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George Washington (Greenough)

From Wikipedia, the free encyclopedia

George Washington
George Washington Greenough statue.jpg
ArtistHoratio Greenough
Year1840 (1840)
TypeCarrara marble
Dimensions3.5 m × 2.6 m (136 in × 102 in × 82 1/2[1] in)
LocationNational Museum of American History, Washington, D.C., United States
Coordinates
OwnerSmithsonian Institution

George Washington, also known as Enthroned Washington, is a large marble sculpture by Horatio Greenough commissioned by the United States Congress on July 14, 1832 for the centennial of U.S. President George Washington's birth on February 22, 1732. Completed in 1840, the statue was soon exhibited in the Rotunda of the United States Capitol and then moved to the Capitol's east lawn in 1843.[2] Since 1964 it has been in the National Museum of American History.[2]

Horatio Greenough based Enthroned Washington on Phidias' great statue of Zeus Olympios, one of the Seven Wonders of the Ancient World and destroyed in Late Antiquity.[3]

Description

The seated and sandal wearing Washington gazes sternly ahead. He is bare-chested and his right arm and hand gesture with upraised index finger toward Heaven. His left palm and forearm cradle a sheathed sword, hilt forward, symbolizing Washington turning over power to the people at the conclusion of the American Revolutionary War. The representation of Washington in Roman clothing is indicative of Neoclassical art.

The original Latin inscription, on the back of the statue reads:

SIMULACRUM ISTUD
AD MAGNUM LIBERTATIS EXEMPLUM
NEC SINE IPSA DURATURUM
HORATIUS GREENOUGH
FACIEBAT[2]

and translates as: "Horatio Greenough made this image as a great example of freedom, which will not survive without freedom itself."

History

George Washington (Photo, ca. 1899)
George Washington (Photo, ca. 1899)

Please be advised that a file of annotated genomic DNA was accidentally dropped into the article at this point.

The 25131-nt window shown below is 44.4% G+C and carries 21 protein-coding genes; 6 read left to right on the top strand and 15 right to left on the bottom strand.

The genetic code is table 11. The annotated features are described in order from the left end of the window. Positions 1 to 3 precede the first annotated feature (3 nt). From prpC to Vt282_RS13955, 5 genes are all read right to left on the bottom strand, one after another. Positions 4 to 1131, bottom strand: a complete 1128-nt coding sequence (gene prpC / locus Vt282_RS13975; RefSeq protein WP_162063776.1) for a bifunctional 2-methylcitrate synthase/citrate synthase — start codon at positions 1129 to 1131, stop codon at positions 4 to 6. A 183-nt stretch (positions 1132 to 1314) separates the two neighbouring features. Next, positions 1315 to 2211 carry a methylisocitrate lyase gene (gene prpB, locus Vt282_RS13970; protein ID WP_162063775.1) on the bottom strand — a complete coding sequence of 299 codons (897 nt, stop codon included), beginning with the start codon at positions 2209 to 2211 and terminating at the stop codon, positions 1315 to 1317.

On July 14, 1832, the U.S. Congress commissioned Greenough to create a statue of Washington for display in the U.S. Capitol rotunda.[4] When the marble statue arrived in Washington, D.C. from Italy on July 31, 1841 it immediately generated controversy and criticism on its installation in the rotunda in December 1841. Many found the sight of a half-naked Washington offensive, even comical.

Because of the sculpture's weight and the dim light inside the rotunda, the statue was relocated to a pedestal the east lawn of the Capitol in 1843. Disapproval continued and some joked that Washington was desperately reaching for his clothes,[5] then on exhibit at the Patent Office several blocks to the north.

The statue was brought back indoors to the Smithsonian Castle, after Congress authorized its transfer by joint resolution on May 22, 1908. It remained there until 1964. It was then moved to the new Museum of History and Technology (now the National Museum of American History). The statue has been exhibited on the second floor of the museum since then.

Popular culture references

The demigod-like pose of Washington is portrayed in Dan Brown's best-selling novel The Lost Symbol (2009), in which the author describes a hypothesis according to which Washington and the other founding fathers decorated the national capital full of Freemason and other occult symbols.

The statue appears near the beginning of the 2013 first person shooter, BioShock Infinite, set in an alternate 1912 where Washington, Benjamin Franklin, and Thomas Jefferson are worshiped by the inhabitants of the floating city of Columbia.

See also

References

  1. ^ "George Washington by Horatio Greenough / American Art". si.edu.
  2. ^ a b c "George Washington, (sculpture)". Inventories of American Painting and Sculpture, Smithsonian American Art Museum. Retrieved August 2, 2011.
  3. ^ Garry Wills (March 1984). "Washington's Citizen Virtue: Greenough and Houdon". Critical Inquiry. The University of Chicago Press. 10 (3): 420–441. doi:10.1086/448256. JSTOR 1343301.
  4. ^ "George Washington by Horatio Greenough, 1840". National Museum of American History.
  5. ^ "Smithsonian Press-Legacies-2Shrine to the Famous-George Washington, sculpture by Horatio Greenough, 1840". Smithsonianlegacies.si.edu. Retrieved 2013-09-16.
This page was last edited on 7 July 2020, at 02:36
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